Jul 08, 2015
Trip Report - Indiana and Ohio
Author: Michael Cordonnier/Soybean & Corn Advisor, Inc.
Over the weekend we traveled through Indian and western Ohio on July 3rd, below are my observations.
General observations for Central Indiana and Western Ohio
- Let me start off by saying that farmers in Indiana are in big-big trouble and the farmers in western Ohio are not much better off.
- I have been doing this for over thirty years and I have never seen so many poor crops in early July over such a wide area. Pathetic is not a strong enough word to describe some of the crops. For both corn and soybeans, nonexistent is a better description for a portion of the crop.
- The corn is worse than I expected and the soybeans are much worse than I expected.
- There is still water standing everywhere. We could see where the water had been over the road and some roads were still closed.
- Many fields had never been planted, especially soybeans, there are drowned out spots everywhere, and many parts of the fields will not be harvested because the crops are so poor.
- We have all heard the saying "Knee-high by the Fourth of July", well there are corn fields in Indiana where the corn is not even close to being knee-high on the Fourth of July.
- We saw one farmer in Indiana planting soybeans in a field that had not been touched this spring and we saw a second planter in the field ready to start planting. We saw several farmers in Indiana applying nitrogen and spraying herbicide. Farmers in both states were starting to harvest their wheat and many farmers had cut their hay for the first time, which is about a month behind schedule.
- The variability in the corn is unbelievable. If the corn was planted early, it had a chance to get established before the wet weather moved in and as a result, it is tall (way above my head), dark green, lush and it has a good yield potential.
- If the corn was planted later, or if it received excessive amounts of rain, it looks really bad. A lot of corn is short, yellow, uneven in height, stunted (or dead) and the worst areas will have "zero" yield potential. One field might look good and the next field might look horrible.
- The best corn will start to pollinate later this week and it has a good yield potential. The worst fields are less than a foot tall and they will probably not put on an ear, or if they do, it will be a tiny little "nubbin".
- There are lots of drowned out spots and I did not see any of those spots that had been replanted.
- Much of the corn had a very poor color and it was obvious that much of the nitrogen has been washed away by the heavy rains. We did see two farmers in Indiana that were applying nitrogen to the corn.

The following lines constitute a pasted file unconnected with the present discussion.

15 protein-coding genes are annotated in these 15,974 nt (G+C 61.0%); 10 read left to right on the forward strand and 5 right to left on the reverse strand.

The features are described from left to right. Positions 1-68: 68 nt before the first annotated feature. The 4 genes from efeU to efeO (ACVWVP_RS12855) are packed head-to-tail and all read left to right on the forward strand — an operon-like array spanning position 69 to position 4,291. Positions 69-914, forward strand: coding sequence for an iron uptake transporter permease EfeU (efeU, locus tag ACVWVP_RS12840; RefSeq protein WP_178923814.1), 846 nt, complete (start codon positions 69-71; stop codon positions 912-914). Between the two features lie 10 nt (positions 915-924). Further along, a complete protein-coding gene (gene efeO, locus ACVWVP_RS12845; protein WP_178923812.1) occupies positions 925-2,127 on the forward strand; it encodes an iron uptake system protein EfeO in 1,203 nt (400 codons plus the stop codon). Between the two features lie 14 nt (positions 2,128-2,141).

- The statewide yield potential for the corn in Indiana and Ohio has been severely compromised. The harvested acreage in both states will be below what was indicated in the June Acreage Report.
- As bad as the corn is in Indiana and western Ohio, the soybeans are worse!
- There were many soybean fields that had not been planted and there are many downed out spots in the fields as well. We did see one farmer in Indiana planting soybeans for the first time, but we did not see any areas where the drowned out soybeans had been replanted. The area is so saturated, it would take at least 4-5 days (or longer) of hot and sunny weather before you would even think about replanting. The "drop dead" date for replanting soybeans in either state is about July 10th. A farmer might try to replant until July 15th, but that would be a real stretch.
- The biggest thing that struck me was how small the soybeans were. There are so many fields of soybeans that are only 3-4 inches tall. They have been sitting in saturated conditions and as a result, they have not grown at all during the last month.
- The soybeans are very short and stunted, yellowish in color and way behind in development. Of what I saw, I would categorize a small percent of the soybeans as being average or good with the majority of the soybeans being poor, very poor, or nonexistent.
- We all know that you have to wait for soybeans, but some of soybeans are so bad that I don't think they will be tall enough to get across the cutter bar at harvest time.
- The soybeans were definitely much worse than I expected and the harvested acreage for soybeans in both states will be lower than what was indicated in the June Acreage Report.
- The soybean yield potential in both states has been severely compromised.